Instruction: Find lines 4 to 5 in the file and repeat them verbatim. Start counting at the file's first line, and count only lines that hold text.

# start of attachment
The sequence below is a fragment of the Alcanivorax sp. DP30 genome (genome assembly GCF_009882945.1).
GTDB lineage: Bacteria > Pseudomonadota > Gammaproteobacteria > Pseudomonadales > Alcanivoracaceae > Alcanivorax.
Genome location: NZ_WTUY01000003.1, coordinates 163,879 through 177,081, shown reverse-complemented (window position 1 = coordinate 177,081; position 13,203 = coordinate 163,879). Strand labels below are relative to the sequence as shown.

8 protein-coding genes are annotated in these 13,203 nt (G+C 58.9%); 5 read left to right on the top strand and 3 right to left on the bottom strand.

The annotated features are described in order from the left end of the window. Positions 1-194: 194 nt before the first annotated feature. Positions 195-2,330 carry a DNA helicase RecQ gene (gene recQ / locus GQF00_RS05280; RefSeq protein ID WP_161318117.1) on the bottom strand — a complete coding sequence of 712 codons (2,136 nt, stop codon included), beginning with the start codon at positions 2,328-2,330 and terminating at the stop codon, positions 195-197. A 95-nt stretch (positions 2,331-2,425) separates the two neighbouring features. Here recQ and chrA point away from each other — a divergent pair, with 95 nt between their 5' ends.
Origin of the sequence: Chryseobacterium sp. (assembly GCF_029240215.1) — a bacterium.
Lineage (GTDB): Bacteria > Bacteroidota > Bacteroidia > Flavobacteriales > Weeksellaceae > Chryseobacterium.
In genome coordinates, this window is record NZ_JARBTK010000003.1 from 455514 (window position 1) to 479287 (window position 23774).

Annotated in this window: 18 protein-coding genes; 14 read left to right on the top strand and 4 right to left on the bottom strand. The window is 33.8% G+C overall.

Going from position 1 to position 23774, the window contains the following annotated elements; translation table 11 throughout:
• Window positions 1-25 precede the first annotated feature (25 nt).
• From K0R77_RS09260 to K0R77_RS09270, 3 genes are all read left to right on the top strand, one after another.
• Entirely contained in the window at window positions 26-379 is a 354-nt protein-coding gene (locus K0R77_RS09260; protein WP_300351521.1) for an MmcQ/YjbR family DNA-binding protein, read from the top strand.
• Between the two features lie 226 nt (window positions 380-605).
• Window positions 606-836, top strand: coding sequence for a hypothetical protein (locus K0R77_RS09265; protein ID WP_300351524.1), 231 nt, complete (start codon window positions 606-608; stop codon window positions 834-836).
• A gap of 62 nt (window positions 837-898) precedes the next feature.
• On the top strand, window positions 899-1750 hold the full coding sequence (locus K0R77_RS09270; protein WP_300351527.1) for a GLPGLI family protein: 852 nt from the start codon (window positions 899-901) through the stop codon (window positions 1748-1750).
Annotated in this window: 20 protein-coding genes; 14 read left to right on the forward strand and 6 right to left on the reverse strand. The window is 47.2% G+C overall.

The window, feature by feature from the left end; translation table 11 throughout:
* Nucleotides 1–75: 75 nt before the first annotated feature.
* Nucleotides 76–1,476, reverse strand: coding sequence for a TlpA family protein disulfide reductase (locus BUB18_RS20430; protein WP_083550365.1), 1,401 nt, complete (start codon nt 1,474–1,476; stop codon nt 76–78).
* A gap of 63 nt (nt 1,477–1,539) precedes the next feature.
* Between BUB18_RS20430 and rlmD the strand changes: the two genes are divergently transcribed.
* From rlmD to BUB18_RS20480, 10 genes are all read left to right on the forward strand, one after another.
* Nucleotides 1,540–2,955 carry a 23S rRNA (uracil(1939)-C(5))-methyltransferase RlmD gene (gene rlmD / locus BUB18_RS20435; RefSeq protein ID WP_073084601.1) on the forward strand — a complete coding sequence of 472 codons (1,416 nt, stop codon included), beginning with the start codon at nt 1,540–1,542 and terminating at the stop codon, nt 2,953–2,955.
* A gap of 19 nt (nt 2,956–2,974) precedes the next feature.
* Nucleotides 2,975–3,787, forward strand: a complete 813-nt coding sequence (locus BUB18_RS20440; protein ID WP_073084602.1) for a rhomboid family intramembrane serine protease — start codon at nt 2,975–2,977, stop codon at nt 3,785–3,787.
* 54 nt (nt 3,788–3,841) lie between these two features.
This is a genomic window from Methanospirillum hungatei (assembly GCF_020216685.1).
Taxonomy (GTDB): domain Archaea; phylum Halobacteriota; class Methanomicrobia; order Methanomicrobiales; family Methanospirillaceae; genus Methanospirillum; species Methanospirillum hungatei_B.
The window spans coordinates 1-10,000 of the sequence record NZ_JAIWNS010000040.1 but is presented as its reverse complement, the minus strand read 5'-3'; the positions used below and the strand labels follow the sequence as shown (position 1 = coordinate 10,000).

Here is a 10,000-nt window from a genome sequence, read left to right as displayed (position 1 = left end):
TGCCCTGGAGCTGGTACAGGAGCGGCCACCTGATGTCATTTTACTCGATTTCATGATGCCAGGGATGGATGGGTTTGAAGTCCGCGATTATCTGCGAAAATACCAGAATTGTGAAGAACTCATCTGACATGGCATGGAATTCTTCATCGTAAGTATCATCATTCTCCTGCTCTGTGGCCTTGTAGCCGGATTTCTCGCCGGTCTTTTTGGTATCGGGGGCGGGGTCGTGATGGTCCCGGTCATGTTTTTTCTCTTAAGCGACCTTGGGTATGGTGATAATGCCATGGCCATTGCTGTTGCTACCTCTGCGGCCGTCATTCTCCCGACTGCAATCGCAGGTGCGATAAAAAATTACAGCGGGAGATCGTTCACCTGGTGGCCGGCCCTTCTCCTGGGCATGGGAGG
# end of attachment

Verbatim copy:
8 protein-coding genes are annotated in these 13,203 nt (G+C 58.9%); 5 read left to right on the top strand and 3 right to left on the bottom strand.

The annotated features are described in order from the left end of the window. Positions 1-194: 194 nt before the first annotated feature. Positions 195-2,330 carry a DNA helicase RecQ gene (gene recQ / locus GQF00_RS05280; RefSeq protein ID WP_161318117.1) on the bottom strand — a complete coding sequence of 712 codons (2,136 nt, stop codon included), beginning with the start codon at positions 2,328-2,330 and terminating at the stop codon, positions 195-197. A 95-nt stretch (positions 2,331-2,425) separates the two neighbouring features. Here recQ and chrA point away from each other — a divergent pair, with 95 nt between their 5' ends.